Atlas Board Back Rinehart Bid
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Take the money and run was the name of a great Woody Allen movie - it is also good advice for shareholders in a company under offer to look at closely, especially when the bid is all cash.
Atlas Iron’s board are either Woody Allen fans or realists after they told shareholders to do just that yesterday.
The board switched its recommendation for shareholders to accept Hancock Prospecting’s all-cash takeover of 4.2 cents a share in cash offer in favour of its previous preference for an all-scrip deal with Mineral Resources (which valued Atlas shares at 3.2 cents).
The recommendation is subject to an independent report recommending that Hancock’s $390 million offer, is fair and reasonable and that no superior proposal emerges.
Atlas also revealed it is liable to pay MinRes a break fee of $3.12 million for changing its recommendation under its existing agreement with the company.
Mineral Resources on Wednesday dropped out of the bidding war by deciding against matching the Hancock offer.
The company would have had to lift its all scrip offer by more than 50% to match the Hancock offer and cash always beats shares, unless there is a significant capital gains tax problem and you can roll your profits forward via a share offer or alternative.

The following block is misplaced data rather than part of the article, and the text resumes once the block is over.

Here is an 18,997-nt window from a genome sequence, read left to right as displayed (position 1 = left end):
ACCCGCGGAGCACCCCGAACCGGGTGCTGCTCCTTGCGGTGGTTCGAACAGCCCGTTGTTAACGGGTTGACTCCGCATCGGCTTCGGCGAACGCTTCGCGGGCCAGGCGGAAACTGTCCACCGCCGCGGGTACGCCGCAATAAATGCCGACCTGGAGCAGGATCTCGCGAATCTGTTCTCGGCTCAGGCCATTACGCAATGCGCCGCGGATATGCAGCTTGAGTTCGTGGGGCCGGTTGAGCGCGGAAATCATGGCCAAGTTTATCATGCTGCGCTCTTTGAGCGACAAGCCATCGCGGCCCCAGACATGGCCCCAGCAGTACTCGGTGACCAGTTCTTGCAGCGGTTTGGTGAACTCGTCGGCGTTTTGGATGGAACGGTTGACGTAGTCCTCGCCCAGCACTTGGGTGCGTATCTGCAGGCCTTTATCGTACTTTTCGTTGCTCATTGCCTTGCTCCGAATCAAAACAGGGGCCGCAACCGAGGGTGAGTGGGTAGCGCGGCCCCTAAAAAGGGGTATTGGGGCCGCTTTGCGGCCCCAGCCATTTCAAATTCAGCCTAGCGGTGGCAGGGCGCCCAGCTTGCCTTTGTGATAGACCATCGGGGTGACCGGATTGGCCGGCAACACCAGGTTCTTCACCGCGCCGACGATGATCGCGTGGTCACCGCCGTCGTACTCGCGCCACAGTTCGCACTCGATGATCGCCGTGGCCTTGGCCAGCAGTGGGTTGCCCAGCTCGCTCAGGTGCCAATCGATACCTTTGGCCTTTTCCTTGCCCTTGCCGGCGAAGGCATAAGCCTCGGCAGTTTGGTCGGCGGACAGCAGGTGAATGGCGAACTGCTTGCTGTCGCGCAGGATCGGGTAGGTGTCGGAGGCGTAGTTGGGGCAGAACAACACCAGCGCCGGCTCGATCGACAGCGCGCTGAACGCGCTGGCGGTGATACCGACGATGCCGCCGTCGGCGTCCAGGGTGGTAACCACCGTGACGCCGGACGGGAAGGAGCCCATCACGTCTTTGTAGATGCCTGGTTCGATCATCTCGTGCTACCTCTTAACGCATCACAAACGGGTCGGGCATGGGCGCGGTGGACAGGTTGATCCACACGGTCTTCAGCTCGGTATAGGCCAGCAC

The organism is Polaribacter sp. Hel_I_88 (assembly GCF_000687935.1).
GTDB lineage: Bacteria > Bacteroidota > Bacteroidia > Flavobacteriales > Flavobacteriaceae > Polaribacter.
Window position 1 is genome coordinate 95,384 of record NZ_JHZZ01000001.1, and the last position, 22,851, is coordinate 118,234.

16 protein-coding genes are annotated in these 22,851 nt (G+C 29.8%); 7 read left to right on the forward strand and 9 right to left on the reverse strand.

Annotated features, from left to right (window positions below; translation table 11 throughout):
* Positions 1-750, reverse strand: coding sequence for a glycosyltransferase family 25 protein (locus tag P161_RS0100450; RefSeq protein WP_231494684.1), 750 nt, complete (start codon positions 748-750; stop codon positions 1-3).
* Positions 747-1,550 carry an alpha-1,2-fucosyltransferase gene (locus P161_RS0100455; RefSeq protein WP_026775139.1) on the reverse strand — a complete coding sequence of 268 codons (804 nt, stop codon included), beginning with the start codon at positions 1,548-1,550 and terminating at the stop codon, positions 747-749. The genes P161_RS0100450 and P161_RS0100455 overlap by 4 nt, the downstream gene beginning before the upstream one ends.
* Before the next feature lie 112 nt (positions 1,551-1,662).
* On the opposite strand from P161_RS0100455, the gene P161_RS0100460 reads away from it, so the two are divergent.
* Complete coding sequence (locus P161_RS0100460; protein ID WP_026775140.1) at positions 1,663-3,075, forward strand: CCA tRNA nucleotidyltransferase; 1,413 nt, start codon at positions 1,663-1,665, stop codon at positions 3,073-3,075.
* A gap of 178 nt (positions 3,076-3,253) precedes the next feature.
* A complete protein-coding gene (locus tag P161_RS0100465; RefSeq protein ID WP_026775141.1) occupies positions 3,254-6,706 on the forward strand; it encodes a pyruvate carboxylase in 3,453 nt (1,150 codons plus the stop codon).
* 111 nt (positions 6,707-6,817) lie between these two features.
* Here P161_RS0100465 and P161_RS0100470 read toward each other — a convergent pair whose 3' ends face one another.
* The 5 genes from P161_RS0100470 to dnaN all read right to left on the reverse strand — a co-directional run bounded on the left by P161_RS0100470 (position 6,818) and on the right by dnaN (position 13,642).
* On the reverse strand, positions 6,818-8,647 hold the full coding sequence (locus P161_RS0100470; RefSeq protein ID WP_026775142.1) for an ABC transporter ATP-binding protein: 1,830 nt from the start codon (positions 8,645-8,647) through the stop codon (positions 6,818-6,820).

Atlas said yesterday Hancock’s offer would formally open in about two weeks’ time but told shareholders to take no action until they receive a target’s statement.
“The target’s statement will set out the Atlas board’s formal response to the Hancock offer and will include a report from an independent expert stating whether the Hancock offer is fair and reasonable to Atlas shareholders,” the company said in a statement yesterday.
The focus now turns to Fortescue Metals, which stills holds a 19.9% stake in Atlas, and has yet to reveal whether it plans to launch a rival bid for the junior miner or whether it will sell its stake into the Hancock offer. Woody Allen’s advice still stands. Atlas shares ended at 4.4 cents.
Glenn Dyer has been a finance journalist and TV producer for more than 40 years. He has worked at Maxwell Newton Publications, Queensland Newspapers, AAP, The Australian Financial Review, The Nine Network and Crikey.
At the AFR he was a finance writer, Finance Editor, News Editor and Chief of Staff. At the Nine Network he was supervising producer of Business Sunday for more than 16 years. He has also written for other online and analogue print publications here and overseas.